A beautiful day for a neighbor: On the enduring appeal of 'Mister Rogers' Neighborhood'

Alexandra Klaren discusses her award-winning dissertation on the communication ethics of Fred Rogers

Mister Rogers and puppet

Image credit: PBS

People still love to visit Mister Rogers' Neighborhood. Never mind that production of the long-running PBS program for young viewers ended in 2001 and that its creator and guiding spirit, Fred Rogers, died in 2003. The man and his show are the subjects of a new feature documentary in theaters now, as well as documentaries that have recently appeared on PBS and streaming video. A feature film starring Tom Hanks as Fred Rogers is planned for release in late 2019.

"[In] this moment of uncertainty and polarization, our culture is crying out for a noble, reasoned, authentic, and unifying voice like that of Fred Rogers."
Alexandra Klaren

Alexandra Klaren, an assistant professor at the Carey Business School, is a lifelong fan of the program. She wrote her doctoral dissertation on Mister Rogers' Neighborhood while a graduate student at the University of Pittsburgh, close to where the show was produced.

This past fall, her study, "Becoming Dialogical: An Inquiry into the Communication Ethics Origins of Mister Rogers' Neighborhood," received the top-paper award in the communications ethics division at the 103rd annual convention of the National Communication Association.

The Hub caught up with Klaren to learn about her research, the parallels between her own areas of study and those of Fred Rogers, and some of her favorite moments from the show, among other Rogers-related topics.

What did you discover during your research about Fred Rogers and the show?

My analysis of the show in part explains the uniqueness of Mister Rogers' Neighborhood not as a child's entertainment program for passing the time but as a relational, dialogical, and pedagogical visit with a caring adult who encourages the child viewer to think about the world and reflect on her role in it.

Alexandra Klaren

Image caption: Alexandra Klaren

The program fulfilled a need for deep, critical, relational encounters of learning rather than serving, as other programming for children did, as a distraction from the world and self. Rogers made a pedagogical, values-based intervention into the then-new medium of TV, where he aimed to counter a children's TV landscape characterized by chaotic and degrading depictions of human behavior. And he did this by interweaving his studies in child psychology (which included observing and interacting with children) with a Christian understanding of the human person. His show offered ethically driven, dialogue-rich substance, which communicated a deep concern for the emotional well-being and development of viewers. It focused on the ordinary events of everyday life—baking a cake, tying one's shoes, visiting a neighbor—and how these are moments for understanding how to behave with the world and others.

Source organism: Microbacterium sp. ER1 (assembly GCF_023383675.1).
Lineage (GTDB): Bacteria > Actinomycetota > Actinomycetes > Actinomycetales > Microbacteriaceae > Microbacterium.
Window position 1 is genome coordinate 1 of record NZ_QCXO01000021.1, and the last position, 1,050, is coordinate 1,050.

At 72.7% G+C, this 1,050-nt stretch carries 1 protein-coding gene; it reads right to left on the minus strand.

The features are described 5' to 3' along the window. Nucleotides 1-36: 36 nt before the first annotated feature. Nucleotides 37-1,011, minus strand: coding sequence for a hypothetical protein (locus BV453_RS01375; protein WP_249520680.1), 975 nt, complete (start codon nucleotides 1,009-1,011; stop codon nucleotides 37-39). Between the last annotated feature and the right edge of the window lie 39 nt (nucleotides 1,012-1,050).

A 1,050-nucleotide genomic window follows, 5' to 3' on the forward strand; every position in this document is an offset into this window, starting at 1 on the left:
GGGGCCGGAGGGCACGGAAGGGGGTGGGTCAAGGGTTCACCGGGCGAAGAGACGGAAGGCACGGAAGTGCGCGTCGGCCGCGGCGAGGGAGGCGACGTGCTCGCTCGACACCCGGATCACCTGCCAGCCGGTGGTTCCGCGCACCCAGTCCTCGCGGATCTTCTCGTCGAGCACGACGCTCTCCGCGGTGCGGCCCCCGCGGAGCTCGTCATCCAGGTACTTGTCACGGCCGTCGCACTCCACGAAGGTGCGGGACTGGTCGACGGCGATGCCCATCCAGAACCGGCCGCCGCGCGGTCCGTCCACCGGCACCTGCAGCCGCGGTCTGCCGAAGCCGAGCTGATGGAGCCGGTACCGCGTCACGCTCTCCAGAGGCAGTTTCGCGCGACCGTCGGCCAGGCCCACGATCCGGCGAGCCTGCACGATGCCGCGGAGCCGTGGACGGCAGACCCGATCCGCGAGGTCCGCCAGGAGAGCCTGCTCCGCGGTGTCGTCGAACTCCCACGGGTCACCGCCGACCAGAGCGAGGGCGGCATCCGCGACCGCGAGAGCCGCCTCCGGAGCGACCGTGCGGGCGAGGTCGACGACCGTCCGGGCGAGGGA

Why did you choose to research this show?

I was looking for a dissertation topic in line with my interests in the intersection of American contemporary culture, media, and ethics. Growing up in the 1980s and '90s, I often felt that I was immersed in multiple and competing value propositions and messaging via various institutions (e.g., school, family, media, church). I wrestled with questions about our culture and its values. As a millennial, I was fascinated by the power and influence of mass media productions on the beliefs and attitudes of my peers. So my research within the field of communication has focused on questions of ethics and social institutions, especially the mass media, in contemporary society.

Mister Rogers' Neighborhood, I think, struggles with tackling the same problems of how to create a moral sensibility and a moral understanding of how to be and act in the world without explicitly communicating in one value systems' terms.

Did you watch the show growing up?

I loved the program as a child growing up in Northern Virginia and recall the strength of the relational elements between me and Rogers feeling so strong that I asked my mother to pen a letter to him from me. I remember well the moment when she called to me in the house to notify me that a letter from the Neighborhood had arrived. I opened it up to see a carefully typed note on Neighborhood stationary signed by "Mister Rogers" himself. It also included a black and white, 8x10 photograph of "King Friday," whose kingly attire I had asked about in my letter. During my research, I found out that Rogers personally replied to each and every letter received at his WQED studio offices.

Given the recent documentaries and the planned film with Tom Hanks, how do you account for this surging interest in Fred Rogers and his TV show? Is it mainly nostalgia among adults who grew up watching the show, or does it go deeper than that?

I do think that during this moment of uncertainty and polarization, our culture is crying out for a noble, reasoned, authentic, and unifying voice like that of Fred Rogers. So in this regard, an examination of this man who meant so much to multiple generations of Americans across the board and who brought people together in a spirit of celebration of the value of the individual and his unique worth, of the promotion of the civic and moral good, and that included an everyday reminder of the importance of moral interpersonal relations within the larger context of a neighborhood community, does seem very much in order.

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